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Justice for All?

LAW’s Maureen O’Rourke on the need to defend detainees

LAW Dean Maureen O’Rourke says defending unpopular clients or beliefs is at the core of the American legal system. Photo courtesy of LAW

Last week, a Pentagon official drew fire from the legal community when he proposed a corporate boycott of the law firms representing detainees at the U.S. Naval Base at Guantanamo Bay. The remarks that Charles D. Stimson, deputy assistant secretary of defense for detainee affairs, made on Federal News Radio were condemned by the American Bar Association, the New York State Bar Association, and the chairman of the Senate Judiciary Committee.

On January 16, deans from more than 100 U.S. law schools signed a letter denouncing Stimson’s comments as “contrary to the basic tenets of American law.” Maureen O’Rourke, dean of Boston University’s School of Law, was one of them. She discussed her involvement and the situation’s historical precedent with BU Today.

BU Today: Why did you feel it was necessary to speak out against Stimson’s remarks?
O’Rourke:
Because it is so important that we do not lose the best of what it means to be an American in pursuing the war on terror. I think we all understand that we are in difficult and trying times and that we are still struggling to find the right balance between security and freedom. But what an irony it would be if the price of winning the war on terror were to be our own constitutional values. By providing the detainees with the most effective defense, we both reinforce our own long-standing traditions and values and show the world that we believe in the integrity of our justice system.

What’s your response to this situation as an attorney? As an educator?
The responsibility to speak out is enhanced for attorneys as well as educators. Defending those who cannot afford an attorney — including those accused of heinous actions — is part of a lawyer’s professional obligation. We certainly teach our students this, and it would be hypocritical of us to stand silently by simply because we don’t like the defendants. Equal justice under the law should be more than just a catchy slogan.

Are there precedents for this — people denied representation because of their beliefs or people given representation despite controversial status or actions?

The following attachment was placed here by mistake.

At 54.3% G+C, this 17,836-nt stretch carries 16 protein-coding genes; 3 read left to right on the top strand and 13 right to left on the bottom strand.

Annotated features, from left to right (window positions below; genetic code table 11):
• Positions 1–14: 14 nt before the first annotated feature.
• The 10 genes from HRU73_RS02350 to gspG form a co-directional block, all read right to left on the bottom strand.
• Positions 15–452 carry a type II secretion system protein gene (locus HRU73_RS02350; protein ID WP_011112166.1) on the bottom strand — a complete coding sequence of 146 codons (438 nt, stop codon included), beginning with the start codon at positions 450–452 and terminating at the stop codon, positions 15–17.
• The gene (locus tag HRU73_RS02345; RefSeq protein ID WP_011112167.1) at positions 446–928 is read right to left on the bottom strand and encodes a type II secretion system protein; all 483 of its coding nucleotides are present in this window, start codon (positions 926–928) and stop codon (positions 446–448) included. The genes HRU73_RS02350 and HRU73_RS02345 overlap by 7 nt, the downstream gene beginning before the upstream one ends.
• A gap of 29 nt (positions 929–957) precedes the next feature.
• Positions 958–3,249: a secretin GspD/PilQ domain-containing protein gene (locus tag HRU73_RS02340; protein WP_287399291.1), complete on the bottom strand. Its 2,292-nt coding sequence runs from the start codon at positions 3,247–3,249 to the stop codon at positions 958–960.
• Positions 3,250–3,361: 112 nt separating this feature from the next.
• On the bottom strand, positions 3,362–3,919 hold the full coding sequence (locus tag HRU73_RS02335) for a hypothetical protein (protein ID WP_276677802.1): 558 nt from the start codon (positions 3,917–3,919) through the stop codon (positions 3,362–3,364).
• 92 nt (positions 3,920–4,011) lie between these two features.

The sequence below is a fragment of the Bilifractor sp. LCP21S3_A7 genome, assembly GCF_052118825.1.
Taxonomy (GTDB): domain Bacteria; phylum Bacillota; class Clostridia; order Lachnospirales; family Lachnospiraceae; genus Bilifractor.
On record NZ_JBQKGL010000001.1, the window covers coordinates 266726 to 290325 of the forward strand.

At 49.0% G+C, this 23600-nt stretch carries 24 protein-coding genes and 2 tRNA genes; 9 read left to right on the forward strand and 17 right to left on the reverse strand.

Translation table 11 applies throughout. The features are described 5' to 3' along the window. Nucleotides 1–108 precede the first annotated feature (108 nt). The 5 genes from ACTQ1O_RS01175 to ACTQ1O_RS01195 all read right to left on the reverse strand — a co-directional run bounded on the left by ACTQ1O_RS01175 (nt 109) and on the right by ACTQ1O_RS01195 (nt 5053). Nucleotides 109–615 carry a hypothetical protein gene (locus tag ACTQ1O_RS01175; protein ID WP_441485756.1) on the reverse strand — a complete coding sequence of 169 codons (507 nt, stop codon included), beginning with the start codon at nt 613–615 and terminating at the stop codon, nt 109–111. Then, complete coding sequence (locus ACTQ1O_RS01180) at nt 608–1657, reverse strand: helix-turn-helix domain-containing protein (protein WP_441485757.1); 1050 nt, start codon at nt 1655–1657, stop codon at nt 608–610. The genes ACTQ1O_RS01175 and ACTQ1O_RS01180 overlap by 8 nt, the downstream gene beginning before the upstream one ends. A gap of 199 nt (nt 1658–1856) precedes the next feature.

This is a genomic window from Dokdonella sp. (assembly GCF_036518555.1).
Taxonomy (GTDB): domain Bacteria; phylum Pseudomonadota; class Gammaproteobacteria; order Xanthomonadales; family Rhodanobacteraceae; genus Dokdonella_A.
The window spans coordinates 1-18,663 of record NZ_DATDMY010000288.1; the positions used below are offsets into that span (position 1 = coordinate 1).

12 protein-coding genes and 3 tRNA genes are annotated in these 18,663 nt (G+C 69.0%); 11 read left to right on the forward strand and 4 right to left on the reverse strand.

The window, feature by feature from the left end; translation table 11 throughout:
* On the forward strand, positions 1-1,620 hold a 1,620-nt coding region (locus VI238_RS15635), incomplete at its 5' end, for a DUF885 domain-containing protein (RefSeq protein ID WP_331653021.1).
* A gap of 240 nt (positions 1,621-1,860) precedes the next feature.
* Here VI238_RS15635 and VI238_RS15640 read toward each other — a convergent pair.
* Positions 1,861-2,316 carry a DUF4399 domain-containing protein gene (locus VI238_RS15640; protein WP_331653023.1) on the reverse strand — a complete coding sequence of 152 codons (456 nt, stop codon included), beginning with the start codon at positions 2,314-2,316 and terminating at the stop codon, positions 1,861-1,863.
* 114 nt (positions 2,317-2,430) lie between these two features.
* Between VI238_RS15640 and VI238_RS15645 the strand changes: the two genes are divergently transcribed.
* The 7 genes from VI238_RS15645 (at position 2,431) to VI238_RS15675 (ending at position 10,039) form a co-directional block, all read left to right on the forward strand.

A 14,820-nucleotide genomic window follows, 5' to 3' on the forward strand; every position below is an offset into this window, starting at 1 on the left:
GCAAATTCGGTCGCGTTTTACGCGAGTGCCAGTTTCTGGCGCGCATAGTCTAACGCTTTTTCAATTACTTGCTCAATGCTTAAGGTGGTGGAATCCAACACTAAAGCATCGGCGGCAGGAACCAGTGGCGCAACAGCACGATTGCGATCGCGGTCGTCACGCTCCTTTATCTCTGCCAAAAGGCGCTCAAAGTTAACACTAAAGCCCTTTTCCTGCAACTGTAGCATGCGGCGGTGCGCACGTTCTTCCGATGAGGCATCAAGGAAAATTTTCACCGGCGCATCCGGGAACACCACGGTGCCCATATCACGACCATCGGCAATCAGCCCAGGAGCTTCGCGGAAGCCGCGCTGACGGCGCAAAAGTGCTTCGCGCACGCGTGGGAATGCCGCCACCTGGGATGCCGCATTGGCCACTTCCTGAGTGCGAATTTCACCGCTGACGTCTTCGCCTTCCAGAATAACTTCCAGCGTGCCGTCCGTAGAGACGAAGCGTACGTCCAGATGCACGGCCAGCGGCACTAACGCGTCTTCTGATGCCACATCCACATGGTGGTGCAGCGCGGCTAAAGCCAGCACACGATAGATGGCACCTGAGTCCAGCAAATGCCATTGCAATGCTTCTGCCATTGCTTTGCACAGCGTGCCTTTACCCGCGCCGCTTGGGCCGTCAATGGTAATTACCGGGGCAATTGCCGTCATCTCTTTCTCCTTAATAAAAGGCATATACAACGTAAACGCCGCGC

Everyone is assured representation under our system of justice. If a defendant cannot afford to hire an attorney, the court will appoint one to defend him. The American Bar Association’s model rules of professional conduct specifically state that a lawyer’s representation of a client does not constitute an endorsement of the client’s political, economic, social, or moral views or activities. This rule helps encourage lawyers to defend clients even when they disagree with the client’s views or find the actions of the client repugnant.

There are many instances of unpopular or controversial defendants receiving representation. I think Dean John Garvey of Boston College Law School gave a great example in Tuesday’s Boston Globe, when he mentioned John Adams’ representation of the British soldiers accused of shooting Americans at the Boston Massacre. And our history since then is one of providing representation to those who could not otherwise obtain it.

The American Civil Liberties Union often defends the right to free speech no matter how unpopular or offensive the speech itself may be. Lawyers represented defendants accused of the assassinations of Martin Luther King, Jr., and Robert Kennedy. Lawyers have also defended gruesome murderers such as cannibal Jeffrey Dahmer, cold-blooded killers such as Leopold and Loeb, serial killers such as David Berkowitz (“Son of Sam”), and career criminals such as Charles Manson.

In a very real sense, criminal lawyers are not just defending the person accused of a crime; they are assuring that our system of justice works properly by ensuring that the state or federal government meets its burden of proof when bringing charges against a defendant. This ensures that everyone’s rights under the Constitution are safeguarded.
 
If a boycott like the one proposed by Stimson took place, what would it mean for our legal system?
It would be a serious blow to the system and its core values. I know that lawyers are not the most popular group. And we always hear the phrase from Shakespeare “The first thing we do — let’s kill all the lawyers.” But what everyone forgets is the context — in the play, the reason for killing all the lawyers is that only then could evil triumph. Lawyers then stood in the way of “knaves and villains.” In our time, lawyers have helped to bring down barriers to equality and to safeguard fundamental freedoms. We should have enough confidence in our system of justice to provide an effective defense to even the most hardened defendants.

Should Stimson be censured by the Pentagon or the White House?

If he intended to state official administration policy, then it would seem that some remonstration would be appropriate. If he spoke as a private citizen, then the same First Amendment rights that protect me in criticizing the comments protect his right to make them. And that is how it should be!

Jessica Ullian can be reached at jullian@bu.edu.

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